Sogand F. A. Afkari is a second-generation Iranian American who moved to Tehran for six months to work on her Persian. It’s been three years and she’s still working on her Persian. She’s also pursuing an M.A. in Iranian History, with a focus on Iranian women’s perception of the West. On her down time, she works on dismantling Iranophobia via See You In Iran.
With more and more tourists visiting Iran every day, Ajam and See You In Iran (SYI) have teamed up to bring you a travel series to Iran’s diverse cities. See You In Iran is an online platform where future and former travelers to Iran can connect through experience and information sharing on various social media platforms, including Facebook, Twitter, Instagram, and Telegram (@seeyouinIran). Since its launch in August 2015, the See You In Iran Facebook group has accumulated over 60,000 members and over 300 personal stories by tourists about their travel experiences in Iran.
Tehran’s a beautiful, crazy metropolis that’s captivatingly raw with growing pains. And summers here are a perfect perspiration-filled reflection of that. In order to navigate the capital’s diversity, enjoy its lively Ramadan nights, and see all the sites without getting dehydrated here are some tips for tourists and diaspora visitors coming to Tehran for the summer.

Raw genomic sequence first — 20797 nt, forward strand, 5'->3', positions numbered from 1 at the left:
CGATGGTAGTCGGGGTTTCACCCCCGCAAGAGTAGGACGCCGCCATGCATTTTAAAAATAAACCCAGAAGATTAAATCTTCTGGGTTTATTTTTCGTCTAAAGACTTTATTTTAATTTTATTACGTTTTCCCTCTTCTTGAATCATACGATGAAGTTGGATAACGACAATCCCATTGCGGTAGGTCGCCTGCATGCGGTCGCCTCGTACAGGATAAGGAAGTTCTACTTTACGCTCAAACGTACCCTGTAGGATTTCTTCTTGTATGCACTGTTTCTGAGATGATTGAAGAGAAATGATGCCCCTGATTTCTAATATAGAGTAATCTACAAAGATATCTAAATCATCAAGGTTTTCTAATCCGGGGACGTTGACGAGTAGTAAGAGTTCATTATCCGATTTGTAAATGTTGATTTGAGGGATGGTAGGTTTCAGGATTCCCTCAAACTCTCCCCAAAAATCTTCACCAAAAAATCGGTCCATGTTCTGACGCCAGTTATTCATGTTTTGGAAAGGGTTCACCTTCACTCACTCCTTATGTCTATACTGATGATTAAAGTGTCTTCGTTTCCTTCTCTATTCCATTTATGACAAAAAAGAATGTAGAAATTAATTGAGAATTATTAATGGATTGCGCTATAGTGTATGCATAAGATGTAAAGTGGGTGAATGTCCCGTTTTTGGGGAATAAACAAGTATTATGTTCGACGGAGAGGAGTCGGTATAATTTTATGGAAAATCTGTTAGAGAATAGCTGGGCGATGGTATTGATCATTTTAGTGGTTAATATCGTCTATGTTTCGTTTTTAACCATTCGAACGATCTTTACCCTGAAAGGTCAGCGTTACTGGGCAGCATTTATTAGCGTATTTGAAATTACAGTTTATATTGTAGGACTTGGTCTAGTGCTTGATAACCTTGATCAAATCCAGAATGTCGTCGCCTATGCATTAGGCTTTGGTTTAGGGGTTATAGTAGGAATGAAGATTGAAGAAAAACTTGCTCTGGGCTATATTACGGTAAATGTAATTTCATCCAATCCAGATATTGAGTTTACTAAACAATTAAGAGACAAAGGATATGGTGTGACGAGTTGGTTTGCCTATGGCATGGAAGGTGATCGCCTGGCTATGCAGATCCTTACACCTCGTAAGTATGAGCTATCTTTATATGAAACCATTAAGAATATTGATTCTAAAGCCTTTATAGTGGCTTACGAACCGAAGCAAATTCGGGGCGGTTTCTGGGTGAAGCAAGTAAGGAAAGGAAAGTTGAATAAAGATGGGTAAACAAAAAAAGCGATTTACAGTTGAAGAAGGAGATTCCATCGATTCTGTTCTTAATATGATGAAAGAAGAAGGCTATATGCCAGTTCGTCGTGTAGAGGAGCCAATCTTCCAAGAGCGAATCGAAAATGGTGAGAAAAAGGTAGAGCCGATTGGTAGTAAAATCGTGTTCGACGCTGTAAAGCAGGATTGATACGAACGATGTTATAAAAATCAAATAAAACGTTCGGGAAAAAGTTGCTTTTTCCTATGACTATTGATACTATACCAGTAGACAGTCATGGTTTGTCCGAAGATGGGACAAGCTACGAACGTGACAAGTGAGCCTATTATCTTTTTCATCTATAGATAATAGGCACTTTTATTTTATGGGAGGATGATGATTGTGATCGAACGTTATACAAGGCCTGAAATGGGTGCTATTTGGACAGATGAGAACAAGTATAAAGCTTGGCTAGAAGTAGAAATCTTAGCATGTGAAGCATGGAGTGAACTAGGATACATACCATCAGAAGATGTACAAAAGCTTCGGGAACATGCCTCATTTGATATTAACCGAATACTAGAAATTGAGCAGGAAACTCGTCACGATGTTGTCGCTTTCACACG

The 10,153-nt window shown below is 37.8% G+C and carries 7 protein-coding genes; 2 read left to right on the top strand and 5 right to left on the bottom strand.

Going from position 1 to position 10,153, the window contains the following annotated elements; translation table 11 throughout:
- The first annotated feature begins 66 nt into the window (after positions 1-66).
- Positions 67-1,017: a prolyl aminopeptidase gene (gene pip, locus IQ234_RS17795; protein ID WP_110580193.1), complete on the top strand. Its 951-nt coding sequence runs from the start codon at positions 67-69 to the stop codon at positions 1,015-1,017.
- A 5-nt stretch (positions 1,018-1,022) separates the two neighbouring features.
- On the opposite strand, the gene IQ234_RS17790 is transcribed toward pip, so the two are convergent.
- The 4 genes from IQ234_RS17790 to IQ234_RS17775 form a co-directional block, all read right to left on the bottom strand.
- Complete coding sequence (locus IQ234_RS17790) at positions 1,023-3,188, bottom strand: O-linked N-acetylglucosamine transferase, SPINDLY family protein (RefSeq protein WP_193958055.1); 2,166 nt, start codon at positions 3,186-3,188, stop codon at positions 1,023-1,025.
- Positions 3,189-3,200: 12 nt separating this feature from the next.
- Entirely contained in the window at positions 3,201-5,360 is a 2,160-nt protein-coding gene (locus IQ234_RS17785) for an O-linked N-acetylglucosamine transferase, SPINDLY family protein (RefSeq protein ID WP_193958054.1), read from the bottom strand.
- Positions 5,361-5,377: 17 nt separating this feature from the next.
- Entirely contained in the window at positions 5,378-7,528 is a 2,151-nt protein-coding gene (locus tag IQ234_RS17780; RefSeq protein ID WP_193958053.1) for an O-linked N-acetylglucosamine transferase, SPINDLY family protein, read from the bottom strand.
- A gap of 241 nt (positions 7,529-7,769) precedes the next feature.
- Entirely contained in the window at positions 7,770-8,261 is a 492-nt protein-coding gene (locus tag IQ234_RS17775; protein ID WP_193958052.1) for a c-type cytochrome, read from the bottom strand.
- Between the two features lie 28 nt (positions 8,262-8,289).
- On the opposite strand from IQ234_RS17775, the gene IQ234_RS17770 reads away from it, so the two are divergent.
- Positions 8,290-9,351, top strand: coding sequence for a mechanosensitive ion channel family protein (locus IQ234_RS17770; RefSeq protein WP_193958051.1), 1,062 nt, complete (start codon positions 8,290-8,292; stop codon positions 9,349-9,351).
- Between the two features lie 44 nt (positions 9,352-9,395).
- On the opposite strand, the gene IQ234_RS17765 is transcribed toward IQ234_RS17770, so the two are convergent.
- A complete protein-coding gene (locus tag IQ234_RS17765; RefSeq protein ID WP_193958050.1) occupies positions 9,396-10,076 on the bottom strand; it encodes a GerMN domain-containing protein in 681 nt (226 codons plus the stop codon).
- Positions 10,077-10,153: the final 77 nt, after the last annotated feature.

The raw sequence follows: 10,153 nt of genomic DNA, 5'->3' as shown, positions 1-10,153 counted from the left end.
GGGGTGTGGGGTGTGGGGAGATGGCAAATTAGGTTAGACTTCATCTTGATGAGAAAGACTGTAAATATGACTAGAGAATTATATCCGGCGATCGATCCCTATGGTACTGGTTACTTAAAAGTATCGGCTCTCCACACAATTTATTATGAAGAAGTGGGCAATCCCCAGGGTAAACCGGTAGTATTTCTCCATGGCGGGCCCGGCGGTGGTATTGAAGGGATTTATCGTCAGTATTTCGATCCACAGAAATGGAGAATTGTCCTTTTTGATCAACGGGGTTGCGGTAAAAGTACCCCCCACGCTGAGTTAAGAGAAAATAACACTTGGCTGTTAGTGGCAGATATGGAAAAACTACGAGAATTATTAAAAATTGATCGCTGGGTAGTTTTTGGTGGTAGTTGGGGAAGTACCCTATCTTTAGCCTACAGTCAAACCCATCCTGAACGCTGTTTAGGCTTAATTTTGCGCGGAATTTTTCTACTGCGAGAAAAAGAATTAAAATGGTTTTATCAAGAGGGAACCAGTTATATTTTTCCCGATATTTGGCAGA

Sightseeing Without Heat Strokes
Tehran is not only the political, economic, academic and artistic capital of Iran but it also boasts of having iconic tourist attractions ranging from renowned Milad Tower to Niavaran Palace Complex to the 6,000-year-old Rey Castle. However, the coupling of 35-40°C (95-104°F) weather and a mandatory Islamic dress code may dishearten travelers who are unfamiliar with Tehran. Luckily, in addition to the aforementioned attractions there is a myriad of air-conditioned and indoor alternatives ranging from the Treasury of National Jewels to the Mohsen Gallery to the Imamzadeh Saleh Shrine for travelers with a low heat tolerance.
Golestan Palace, a complex of 17 palaces, halls, and museums posted by TEHRANPHOTO تهران فوتو (@tehranphoto) on